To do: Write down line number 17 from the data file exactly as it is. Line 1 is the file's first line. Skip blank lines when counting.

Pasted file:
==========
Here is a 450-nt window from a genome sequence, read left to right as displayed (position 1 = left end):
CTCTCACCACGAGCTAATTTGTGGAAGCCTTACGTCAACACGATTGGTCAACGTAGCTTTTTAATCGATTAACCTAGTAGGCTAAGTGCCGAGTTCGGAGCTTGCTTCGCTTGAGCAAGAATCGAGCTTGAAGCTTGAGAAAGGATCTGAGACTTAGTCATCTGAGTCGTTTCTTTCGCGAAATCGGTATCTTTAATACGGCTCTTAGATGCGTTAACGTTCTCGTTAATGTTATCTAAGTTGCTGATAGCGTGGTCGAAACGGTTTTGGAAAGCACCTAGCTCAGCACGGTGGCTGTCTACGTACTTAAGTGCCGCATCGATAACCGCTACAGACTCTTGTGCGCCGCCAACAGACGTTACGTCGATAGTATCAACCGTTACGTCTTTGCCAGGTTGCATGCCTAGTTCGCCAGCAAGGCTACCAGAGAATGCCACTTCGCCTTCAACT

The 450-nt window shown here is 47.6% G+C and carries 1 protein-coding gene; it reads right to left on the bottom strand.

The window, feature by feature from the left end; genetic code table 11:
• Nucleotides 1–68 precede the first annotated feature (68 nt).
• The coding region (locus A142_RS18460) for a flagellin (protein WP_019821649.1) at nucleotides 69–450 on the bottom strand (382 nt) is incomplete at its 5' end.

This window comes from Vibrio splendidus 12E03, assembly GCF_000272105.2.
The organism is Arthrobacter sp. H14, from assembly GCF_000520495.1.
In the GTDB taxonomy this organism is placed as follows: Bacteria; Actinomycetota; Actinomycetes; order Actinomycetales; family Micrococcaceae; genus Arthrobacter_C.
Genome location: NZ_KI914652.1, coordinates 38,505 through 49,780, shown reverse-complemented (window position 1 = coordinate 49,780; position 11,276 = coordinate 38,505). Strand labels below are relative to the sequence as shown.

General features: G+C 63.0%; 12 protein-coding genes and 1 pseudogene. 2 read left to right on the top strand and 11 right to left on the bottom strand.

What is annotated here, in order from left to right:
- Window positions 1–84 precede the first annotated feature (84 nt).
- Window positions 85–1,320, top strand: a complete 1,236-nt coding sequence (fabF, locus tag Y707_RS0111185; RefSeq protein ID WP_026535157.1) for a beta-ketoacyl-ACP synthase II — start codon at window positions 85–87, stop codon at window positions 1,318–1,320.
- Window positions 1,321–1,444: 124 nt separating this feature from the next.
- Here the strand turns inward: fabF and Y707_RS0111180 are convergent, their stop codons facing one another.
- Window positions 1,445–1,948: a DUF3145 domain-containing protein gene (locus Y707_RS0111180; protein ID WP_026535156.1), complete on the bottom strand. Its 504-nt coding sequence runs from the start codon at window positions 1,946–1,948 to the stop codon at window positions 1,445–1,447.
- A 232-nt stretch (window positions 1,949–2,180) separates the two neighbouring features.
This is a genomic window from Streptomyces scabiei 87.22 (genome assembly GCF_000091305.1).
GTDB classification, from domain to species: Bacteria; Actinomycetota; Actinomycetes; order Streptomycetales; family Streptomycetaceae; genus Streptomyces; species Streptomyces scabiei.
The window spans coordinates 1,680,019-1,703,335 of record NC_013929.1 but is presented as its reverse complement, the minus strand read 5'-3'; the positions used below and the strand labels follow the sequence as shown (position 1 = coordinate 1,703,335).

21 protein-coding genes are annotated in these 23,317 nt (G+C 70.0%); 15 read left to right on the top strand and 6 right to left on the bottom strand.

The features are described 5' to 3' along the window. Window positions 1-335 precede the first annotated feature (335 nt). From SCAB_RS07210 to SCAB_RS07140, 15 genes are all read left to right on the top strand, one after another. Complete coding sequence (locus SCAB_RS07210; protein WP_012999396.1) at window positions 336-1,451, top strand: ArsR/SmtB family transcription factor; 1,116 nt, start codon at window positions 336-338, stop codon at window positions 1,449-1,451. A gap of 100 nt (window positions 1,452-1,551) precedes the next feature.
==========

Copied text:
- Window positions 1,445–1,948: a DUF3145 domain-containing protein gene (locus Y707_RS0111180; protein ID WP_026535156.1), complete on the bottom strand. Its 504-nt coding sequence runs from the start codon at window positions 1,946–1,948 to the stop codon at window positions 1,445–1,447.